Although he may not play one on TV, John Crews is a businessman. Known to his fans as a touring pro and perennial Classic qualifier, Crews may be more talented in the office than a bass boat. His company, Missile Baits, continues to go against the grain of the fishing lure business, selling bundles of tournament-proven products without the help of corporate kickbacks and big-money ad campaigns.
When you think of it, we rarely see this in the bass business. A few big soft-plastic manufacturers dominate the market – Berkley, Strike King and Zoom. Boutique designers, often now from overseas, have taken hold of the high-dollar, niche products. Keitech, Damiki and Jackall are good examples.
Certainly many of the successful products offered by each are the result of some sort of influence provided by professional anglers, but in almost no case does a touring pro double as CEO. Now, I’m aware of several companies that started that way – Reaction Innovations immediately comes to mind. And I know of a few that have tried and never materialized – I personally took marketing duties for one that was owned exclusively by tour anglers.
But each evolved in their personnel or ownership, or went belly-up. Except Crews.
So what is it about Missile Baits that allows him to be successful in a market viewed as impossible to penetrate?
“I always felt being a tour pro could lead me in the right direction” Crews said in a recent interview. “I originally thought it might be a TV show, but then I started working on developing lures with Spro, and I found I really liked it.”
Following a successful crankbait campaign throughout Spro’s expansion in the bass market, Crews looked for an opportunity to walk a similar path on his own. He identified room in the market for a soft-plastic manufacturer that came to the table with something unique. “I wanted to start fresh, (a company with) a new image,” he said.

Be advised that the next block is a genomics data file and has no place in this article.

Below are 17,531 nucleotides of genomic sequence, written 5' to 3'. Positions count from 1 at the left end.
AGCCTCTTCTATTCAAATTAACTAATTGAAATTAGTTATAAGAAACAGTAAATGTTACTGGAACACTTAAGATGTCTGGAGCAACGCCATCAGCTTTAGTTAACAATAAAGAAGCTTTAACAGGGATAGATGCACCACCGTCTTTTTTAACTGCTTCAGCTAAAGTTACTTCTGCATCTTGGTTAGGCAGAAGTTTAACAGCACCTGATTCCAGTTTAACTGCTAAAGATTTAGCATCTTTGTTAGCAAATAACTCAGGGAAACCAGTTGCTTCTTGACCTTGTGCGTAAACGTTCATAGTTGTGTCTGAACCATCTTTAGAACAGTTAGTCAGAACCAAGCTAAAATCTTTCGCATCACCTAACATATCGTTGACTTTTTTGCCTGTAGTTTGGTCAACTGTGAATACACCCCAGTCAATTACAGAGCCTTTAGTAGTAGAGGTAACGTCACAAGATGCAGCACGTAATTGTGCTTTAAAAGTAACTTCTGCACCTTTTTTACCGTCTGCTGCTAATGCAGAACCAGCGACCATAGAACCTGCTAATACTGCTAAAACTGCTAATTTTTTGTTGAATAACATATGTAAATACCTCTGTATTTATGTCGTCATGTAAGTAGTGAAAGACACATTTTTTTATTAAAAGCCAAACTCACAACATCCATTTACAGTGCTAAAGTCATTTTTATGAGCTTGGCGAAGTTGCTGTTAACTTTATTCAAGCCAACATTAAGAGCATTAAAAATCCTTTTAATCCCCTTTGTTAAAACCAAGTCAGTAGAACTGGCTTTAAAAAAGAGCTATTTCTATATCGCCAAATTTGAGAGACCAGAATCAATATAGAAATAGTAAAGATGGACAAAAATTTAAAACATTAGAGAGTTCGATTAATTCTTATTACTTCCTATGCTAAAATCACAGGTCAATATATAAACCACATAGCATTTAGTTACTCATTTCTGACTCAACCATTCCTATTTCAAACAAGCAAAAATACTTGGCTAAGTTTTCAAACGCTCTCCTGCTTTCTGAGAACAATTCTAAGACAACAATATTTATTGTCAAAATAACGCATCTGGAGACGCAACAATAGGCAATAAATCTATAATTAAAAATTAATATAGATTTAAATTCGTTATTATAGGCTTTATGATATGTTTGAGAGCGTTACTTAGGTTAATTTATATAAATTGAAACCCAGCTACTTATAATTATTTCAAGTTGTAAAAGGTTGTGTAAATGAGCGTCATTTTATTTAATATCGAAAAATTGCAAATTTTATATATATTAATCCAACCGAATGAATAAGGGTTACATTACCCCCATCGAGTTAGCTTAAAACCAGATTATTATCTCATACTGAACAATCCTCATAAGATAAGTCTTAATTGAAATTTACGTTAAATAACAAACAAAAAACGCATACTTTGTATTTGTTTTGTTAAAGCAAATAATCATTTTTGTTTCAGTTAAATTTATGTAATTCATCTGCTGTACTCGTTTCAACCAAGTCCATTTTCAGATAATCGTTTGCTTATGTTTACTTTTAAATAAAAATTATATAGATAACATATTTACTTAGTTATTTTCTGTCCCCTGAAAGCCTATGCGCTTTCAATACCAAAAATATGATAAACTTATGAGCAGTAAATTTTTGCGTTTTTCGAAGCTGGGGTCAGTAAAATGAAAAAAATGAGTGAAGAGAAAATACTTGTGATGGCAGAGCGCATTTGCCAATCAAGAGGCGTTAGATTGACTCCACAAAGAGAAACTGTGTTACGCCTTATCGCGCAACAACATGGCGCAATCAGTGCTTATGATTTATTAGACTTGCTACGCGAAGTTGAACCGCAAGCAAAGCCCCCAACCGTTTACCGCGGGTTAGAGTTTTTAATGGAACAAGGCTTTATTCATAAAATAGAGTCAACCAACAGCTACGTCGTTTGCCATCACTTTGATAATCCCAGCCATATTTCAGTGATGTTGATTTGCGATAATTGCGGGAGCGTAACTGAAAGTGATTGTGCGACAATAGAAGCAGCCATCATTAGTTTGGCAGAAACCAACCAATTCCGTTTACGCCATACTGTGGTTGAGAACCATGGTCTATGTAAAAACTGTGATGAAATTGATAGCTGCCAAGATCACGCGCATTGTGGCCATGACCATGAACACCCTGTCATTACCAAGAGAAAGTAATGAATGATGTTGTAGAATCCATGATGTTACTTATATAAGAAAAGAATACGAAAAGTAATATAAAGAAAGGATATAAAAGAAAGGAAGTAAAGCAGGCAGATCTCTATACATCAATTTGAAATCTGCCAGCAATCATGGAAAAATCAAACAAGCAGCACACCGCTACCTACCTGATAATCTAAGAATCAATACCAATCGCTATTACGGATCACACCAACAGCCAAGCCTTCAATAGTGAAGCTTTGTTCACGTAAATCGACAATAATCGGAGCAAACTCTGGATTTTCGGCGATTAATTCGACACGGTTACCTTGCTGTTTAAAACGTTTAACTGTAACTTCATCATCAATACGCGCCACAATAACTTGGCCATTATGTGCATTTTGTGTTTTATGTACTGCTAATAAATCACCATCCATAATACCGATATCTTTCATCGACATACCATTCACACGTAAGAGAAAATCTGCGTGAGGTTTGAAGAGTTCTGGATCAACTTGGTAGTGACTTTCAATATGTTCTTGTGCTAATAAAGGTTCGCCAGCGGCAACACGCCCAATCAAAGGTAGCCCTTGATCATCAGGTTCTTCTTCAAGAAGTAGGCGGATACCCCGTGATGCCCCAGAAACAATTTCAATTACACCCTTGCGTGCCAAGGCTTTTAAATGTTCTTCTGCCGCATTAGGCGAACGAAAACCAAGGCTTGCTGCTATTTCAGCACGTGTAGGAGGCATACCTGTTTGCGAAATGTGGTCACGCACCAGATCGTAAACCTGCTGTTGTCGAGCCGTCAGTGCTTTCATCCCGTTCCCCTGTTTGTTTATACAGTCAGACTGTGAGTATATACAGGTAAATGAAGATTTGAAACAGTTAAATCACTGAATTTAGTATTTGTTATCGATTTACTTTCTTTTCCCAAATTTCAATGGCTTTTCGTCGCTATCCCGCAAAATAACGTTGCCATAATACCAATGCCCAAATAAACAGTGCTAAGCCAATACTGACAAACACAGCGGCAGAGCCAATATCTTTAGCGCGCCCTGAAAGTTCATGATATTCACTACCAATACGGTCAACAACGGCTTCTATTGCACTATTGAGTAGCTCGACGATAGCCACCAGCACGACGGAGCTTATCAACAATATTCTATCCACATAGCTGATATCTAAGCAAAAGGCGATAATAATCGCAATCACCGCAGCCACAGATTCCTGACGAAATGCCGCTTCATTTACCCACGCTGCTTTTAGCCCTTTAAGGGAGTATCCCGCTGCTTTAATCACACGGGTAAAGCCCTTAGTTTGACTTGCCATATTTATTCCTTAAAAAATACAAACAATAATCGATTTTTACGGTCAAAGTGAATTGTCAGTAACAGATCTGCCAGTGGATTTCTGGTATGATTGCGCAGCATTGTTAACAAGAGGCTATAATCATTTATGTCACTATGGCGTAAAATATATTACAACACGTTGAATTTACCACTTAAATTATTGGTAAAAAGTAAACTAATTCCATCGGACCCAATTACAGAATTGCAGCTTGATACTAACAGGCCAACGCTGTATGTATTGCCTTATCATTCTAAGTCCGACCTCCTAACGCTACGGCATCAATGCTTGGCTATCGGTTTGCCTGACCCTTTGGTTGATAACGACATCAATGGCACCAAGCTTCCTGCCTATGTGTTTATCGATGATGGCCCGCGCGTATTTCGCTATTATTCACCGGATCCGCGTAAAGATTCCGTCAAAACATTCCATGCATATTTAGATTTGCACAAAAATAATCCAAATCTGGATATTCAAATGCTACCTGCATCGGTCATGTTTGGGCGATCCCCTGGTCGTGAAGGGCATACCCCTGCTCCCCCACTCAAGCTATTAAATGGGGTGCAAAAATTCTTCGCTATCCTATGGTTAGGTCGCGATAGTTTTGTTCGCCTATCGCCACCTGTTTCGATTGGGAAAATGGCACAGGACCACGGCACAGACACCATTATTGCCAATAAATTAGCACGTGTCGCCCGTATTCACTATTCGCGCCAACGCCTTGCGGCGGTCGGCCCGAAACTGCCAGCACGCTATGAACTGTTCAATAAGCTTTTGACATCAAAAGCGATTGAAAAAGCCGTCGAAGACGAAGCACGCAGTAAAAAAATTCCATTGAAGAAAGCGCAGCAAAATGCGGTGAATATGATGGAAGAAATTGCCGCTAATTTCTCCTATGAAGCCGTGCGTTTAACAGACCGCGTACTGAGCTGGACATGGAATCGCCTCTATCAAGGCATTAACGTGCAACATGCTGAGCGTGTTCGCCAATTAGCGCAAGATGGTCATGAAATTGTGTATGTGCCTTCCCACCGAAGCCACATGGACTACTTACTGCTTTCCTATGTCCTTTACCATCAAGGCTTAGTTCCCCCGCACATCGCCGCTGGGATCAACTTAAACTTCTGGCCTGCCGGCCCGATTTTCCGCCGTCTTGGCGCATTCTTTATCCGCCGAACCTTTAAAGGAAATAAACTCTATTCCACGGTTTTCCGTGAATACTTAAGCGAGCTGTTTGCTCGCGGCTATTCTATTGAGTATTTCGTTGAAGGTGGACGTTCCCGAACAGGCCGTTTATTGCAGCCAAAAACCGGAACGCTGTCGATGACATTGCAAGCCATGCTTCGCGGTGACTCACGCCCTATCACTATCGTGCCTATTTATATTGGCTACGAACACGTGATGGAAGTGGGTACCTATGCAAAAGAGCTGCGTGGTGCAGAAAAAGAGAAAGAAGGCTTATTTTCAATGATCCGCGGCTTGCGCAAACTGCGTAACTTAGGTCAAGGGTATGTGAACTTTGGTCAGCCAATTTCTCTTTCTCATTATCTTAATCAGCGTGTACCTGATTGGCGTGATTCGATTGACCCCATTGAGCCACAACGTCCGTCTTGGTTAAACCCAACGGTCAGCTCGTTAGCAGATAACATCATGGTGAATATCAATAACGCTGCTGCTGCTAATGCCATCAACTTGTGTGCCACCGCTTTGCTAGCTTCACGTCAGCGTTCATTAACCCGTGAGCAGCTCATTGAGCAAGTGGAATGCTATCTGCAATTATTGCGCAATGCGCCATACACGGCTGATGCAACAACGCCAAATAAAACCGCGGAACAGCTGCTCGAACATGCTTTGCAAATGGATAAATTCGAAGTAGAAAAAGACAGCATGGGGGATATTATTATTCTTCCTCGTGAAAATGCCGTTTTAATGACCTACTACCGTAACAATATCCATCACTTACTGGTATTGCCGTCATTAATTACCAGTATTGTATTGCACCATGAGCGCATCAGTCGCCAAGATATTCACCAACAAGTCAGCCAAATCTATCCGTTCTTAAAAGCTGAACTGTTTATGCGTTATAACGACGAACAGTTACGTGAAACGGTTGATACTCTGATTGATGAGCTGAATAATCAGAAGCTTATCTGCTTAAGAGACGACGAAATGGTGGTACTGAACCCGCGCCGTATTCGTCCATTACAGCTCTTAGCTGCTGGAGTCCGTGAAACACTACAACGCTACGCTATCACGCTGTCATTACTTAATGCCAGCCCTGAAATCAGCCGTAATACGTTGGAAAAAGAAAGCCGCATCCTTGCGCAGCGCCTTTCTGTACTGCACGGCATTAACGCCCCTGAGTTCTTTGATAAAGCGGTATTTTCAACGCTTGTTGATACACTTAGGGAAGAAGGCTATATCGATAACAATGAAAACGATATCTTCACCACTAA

As Crews had earlier predicted, his role in professional fishing opened several doors for him. The first was aligning with a manufacturer. “I had a relationship with a soft-plastic manufacturer that makes baits for lots of other companies. I asked them a ton of questions and came to them with drawings of early ideas." Crews added that his initial close relationship with the plastic producer was monumental in getting the wheels in motion at Missile.
From the beginning, unique lure designs have set the standard for the products Missile offers. “If there’s an existing bait that works, I save myself a lot of time and money and just go buy it and fish with it,” Crews said. “If a lure has lots of flaws or needs, I’ll design a better one. It’s pointless to just go out and copy another company.”
Interesting advice, considering lure copies seem commonplace in the industry.
With hot new designs in hand, Crews’ reputation as both a successful pro and marketer again helped push his company further. “It’s hard to make a dealer or distributor buy a new product with no history,” Crews said. “But we got fortunate with three big retailers (Tackle Warehouse, Greentop and Mark’s Outdoors) that took all 40 SKUs.” Again, Crews’ reputation was to thank.